These may seem like the same thing – the user needs to buy tickets; you need them to buy tickets – but actually you may need to provide them with help to make the decision to book your concert rather than doing something else instead (different concert/film/pub/etc.). 

You: I want people to enquire about joining our choir
User: I want to see if I'll enjoy being in this choir before I commit

Again, the ideal end result might be the same (joining the choir), but your users are looking for more than someone to email about joining - they need to understand what kind of experience singing in your choir offers and to be reassured that they will enjoy it.

As you can see, understanding your website users' needs can highlight content that you would otherwise not think of providing, so it's vital to spend some time getting these clear before you move on to deciding what to include (your website 'requirements').

Do some research about your users

Ultimately, you need to find out a bit about your users before you can put yourself in their shoes.

The easiest place to start is with your group, friends and family. Ask people what made them come to your concert, why they joined your group, what they are interested in about you.

Second, think about demographics. What characteristics are common to your potential users (age, gender, income, ethnicity, location etc.)? Behavioural patterns can also be a useful thing to consider, e.g. frequent attenders vs once-a-year vs walk-ins.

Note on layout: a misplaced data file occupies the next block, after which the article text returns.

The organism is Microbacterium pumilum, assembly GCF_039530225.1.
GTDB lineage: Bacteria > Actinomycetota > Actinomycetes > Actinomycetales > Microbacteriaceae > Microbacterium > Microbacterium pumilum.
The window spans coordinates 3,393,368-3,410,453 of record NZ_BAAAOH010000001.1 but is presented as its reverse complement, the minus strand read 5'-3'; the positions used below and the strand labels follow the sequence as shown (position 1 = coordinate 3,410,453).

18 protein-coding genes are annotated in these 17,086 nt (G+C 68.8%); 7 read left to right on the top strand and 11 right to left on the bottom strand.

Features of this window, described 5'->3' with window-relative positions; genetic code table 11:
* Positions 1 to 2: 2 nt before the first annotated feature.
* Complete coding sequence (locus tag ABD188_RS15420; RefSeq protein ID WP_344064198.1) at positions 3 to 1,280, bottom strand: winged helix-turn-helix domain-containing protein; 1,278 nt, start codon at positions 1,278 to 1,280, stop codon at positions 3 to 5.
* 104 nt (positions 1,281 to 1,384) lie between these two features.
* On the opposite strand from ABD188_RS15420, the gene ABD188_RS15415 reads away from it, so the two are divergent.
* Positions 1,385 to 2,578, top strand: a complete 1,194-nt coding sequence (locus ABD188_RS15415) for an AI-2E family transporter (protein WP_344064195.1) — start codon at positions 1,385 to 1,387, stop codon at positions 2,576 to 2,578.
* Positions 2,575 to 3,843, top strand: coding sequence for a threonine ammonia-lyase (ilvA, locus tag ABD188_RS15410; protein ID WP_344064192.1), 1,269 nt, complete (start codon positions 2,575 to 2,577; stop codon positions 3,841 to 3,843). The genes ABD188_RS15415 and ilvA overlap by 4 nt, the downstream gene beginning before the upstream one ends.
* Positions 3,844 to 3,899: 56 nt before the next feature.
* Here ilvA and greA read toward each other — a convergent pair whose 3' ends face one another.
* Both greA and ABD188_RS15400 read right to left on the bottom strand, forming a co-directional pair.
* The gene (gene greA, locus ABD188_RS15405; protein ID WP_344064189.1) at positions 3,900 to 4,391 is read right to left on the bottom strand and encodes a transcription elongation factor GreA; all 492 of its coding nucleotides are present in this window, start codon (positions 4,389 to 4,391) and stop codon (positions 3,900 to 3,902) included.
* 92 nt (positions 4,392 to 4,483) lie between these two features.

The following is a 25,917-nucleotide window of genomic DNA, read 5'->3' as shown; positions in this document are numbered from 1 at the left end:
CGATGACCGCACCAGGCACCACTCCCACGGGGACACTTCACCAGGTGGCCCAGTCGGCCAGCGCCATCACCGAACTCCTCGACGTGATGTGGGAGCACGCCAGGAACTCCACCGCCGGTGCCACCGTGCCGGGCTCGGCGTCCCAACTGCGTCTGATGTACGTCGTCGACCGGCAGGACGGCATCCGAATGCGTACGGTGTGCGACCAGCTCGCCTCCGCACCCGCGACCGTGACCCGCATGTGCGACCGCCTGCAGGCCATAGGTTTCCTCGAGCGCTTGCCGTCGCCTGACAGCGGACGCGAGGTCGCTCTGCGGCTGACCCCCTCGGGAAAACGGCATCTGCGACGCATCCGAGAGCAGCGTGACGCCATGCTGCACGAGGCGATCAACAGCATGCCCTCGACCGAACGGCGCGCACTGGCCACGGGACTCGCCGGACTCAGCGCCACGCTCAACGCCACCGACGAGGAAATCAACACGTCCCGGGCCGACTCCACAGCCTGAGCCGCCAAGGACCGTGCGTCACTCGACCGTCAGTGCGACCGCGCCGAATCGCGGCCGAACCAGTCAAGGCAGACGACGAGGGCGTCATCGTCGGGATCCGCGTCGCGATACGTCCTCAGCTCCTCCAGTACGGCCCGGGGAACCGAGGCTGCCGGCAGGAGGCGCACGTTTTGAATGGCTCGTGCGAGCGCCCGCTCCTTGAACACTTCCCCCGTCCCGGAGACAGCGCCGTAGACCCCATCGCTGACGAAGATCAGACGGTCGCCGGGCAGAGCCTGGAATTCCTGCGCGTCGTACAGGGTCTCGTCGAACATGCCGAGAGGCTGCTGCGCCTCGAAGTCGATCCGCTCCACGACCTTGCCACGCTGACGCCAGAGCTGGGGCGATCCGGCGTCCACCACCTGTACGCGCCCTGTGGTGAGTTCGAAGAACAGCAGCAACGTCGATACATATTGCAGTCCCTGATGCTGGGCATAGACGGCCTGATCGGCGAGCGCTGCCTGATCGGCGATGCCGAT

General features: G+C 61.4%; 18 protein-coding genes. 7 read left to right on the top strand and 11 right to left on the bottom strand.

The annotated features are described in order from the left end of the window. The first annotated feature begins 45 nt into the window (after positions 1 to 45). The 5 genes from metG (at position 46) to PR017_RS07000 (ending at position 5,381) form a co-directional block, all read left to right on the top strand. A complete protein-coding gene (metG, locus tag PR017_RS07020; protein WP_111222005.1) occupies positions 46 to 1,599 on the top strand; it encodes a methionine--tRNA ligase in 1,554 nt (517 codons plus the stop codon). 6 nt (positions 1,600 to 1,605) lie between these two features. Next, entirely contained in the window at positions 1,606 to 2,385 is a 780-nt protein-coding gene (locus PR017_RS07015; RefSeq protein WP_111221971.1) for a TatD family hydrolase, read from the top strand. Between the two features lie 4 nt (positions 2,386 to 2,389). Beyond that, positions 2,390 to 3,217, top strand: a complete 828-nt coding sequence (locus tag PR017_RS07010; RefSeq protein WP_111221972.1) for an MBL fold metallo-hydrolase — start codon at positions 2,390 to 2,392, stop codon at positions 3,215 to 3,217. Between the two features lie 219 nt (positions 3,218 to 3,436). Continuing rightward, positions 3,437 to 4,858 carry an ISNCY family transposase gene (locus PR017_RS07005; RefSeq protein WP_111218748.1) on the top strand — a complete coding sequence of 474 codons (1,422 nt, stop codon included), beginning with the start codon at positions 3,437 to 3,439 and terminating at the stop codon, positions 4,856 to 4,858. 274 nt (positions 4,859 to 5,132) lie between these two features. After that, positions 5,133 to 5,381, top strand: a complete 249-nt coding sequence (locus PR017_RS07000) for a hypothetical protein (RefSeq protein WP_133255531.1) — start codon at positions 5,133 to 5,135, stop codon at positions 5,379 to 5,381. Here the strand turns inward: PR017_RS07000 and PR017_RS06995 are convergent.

Third – think about your users’ attitudes. Arts Council England commissioned a report, Arts Audiences: Insight, that provides insight into the patterns of arts consumption and attitudes towards the arts, how people spend their leisure time and what competes with the arts for people’s attention.

A section from the Arts Audience - Insight document

Turn that research into pen portraits 

Once you’ve done this research, it's a good idea to write 3-4 brief 'pen portraits' that will start to bring your potential users to life.

These are descriptions of imaginary individuals who represent different key users: their interests, motivations, technological literacy and so on. Try to make these as if you were describing a real-life character. The more you do so, the more easy it will be to hop in to their shoes at the next stage to work out what they want or need!...


Sharon - retired, but just as busy as ever!

Sharon, 67, has recently retired from her job in hospital administration. She is enjoying having spare time for the first time in years but isn't interested in slowing down. Instead she is throwing herself into volunteering with the National Trust during the week, walks with her husband Jim, pottery (a new-found love) and spending time with her friends, family and young grandchildren (who she looks after most Saturdays) at the weekend.

She has always been reasonably comfortable with computers (using them for admin at work), but an iPad given to her for Christmas last year has got her hooked on social media (especially Facebook for sharing her friends' and family's photos) and she often browses YouTube for music in the evenings and downloads radio programmes from BBC iPlayer to listen to while she works on her pottery.

She thought about joining the choir at the local church (she and Jim went to the Christmas carols last year), but she doesn't see herself as the right kind of person for it: she hasn't sung since she was at school, and doesn't know if she would fit in, or find the time amongst everything else!

Now that you have your pen portraits to help you see your users' point-of-view, you can move on to working out what your website needs to contain.


Sources of data on audience segments

Tools for getting feedback

For making pen portraits

4. Work out your 'requirements'